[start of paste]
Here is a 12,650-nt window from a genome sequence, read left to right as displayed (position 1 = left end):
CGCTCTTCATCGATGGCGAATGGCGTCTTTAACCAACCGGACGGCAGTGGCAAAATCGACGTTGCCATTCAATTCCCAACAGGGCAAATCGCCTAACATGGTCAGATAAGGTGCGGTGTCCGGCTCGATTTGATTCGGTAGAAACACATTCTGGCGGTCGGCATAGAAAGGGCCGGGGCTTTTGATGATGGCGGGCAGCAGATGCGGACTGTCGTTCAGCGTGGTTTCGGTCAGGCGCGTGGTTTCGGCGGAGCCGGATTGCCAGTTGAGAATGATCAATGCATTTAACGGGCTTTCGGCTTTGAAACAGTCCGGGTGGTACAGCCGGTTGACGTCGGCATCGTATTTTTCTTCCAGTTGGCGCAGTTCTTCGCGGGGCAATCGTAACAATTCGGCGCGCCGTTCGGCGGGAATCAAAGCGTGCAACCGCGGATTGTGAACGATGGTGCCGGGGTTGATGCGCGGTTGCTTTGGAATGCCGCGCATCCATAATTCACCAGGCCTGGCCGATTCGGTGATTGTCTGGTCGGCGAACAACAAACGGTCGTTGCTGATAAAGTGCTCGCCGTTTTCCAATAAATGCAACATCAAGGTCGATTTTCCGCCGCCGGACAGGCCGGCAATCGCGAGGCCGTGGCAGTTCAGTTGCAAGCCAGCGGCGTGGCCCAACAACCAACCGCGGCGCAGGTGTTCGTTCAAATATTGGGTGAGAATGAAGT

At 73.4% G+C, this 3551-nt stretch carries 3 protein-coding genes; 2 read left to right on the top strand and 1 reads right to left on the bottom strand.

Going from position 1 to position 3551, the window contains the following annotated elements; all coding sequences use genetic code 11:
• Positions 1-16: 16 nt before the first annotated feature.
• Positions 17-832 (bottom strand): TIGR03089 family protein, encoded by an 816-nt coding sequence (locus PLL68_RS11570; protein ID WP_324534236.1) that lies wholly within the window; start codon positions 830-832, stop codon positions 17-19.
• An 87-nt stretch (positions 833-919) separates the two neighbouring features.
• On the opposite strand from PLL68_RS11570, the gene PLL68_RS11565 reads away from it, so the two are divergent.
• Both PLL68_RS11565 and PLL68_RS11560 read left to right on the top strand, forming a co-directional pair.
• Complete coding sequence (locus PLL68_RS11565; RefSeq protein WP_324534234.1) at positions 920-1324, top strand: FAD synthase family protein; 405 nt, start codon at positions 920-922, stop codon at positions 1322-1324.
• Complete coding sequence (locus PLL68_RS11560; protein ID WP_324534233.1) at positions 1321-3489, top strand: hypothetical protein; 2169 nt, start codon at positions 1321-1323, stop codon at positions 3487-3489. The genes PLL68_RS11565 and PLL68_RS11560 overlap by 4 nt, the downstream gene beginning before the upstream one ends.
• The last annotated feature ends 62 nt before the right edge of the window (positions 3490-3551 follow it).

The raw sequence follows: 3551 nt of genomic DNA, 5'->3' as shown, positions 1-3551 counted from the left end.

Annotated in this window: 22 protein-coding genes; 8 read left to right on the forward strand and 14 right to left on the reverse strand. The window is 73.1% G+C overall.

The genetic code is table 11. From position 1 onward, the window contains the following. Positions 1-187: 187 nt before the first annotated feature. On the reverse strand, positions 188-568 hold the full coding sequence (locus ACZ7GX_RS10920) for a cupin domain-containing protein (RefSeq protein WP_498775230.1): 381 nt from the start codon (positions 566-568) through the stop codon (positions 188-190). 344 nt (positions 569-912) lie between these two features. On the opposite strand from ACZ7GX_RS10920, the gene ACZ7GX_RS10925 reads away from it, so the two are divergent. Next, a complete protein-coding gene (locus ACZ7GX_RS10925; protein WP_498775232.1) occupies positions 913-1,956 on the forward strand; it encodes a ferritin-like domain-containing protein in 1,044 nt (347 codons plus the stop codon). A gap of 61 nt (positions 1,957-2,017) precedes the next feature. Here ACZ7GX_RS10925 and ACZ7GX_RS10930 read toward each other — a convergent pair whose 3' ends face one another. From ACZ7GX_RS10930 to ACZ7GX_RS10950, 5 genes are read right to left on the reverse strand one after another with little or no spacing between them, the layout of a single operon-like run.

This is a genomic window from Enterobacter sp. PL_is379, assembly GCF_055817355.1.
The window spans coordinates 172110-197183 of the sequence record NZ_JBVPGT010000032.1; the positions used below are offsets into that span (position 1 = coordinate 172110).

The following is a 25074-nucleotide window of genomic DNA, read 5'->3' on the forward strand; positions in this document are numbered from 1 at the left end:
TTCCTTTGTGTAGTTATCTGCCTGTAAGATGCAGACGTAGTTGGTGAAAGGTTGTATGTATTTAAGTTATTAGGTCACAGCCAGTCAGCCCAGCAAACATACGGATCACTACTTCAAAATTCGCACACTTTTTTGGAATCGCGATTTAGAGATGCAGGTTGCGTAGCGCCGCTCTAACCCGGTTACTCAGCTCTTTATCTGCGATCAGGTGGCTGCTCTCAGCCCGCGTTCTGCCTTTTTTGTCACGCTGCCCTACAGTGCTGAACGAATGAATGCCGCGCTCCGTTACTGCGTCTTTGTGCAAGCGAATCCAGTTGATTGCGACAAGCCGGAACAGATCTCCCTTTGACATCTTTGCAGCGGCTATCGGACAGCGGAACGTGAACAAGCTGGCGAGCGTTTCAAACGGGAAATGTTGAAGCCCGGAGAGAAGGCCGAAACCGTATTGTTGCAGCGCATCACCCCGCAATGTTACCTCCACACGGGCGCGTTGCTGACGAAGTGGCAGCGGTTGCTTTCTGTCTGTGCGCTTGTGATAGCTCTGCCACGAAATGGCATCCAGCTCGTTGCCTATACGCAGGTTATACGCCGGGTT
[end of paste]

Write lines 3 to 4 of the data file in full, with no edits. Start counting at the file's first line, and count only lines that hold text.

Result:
At 73.4% G+C, this 3551-nt stretch carries 3 protein-coding genes; 2 read left to right on the top strand and 1 reads right to left on the bottom strand.

Going from position 1 to position 3551, the window contains the following annotated elements; all coding sequences use genetic code 11: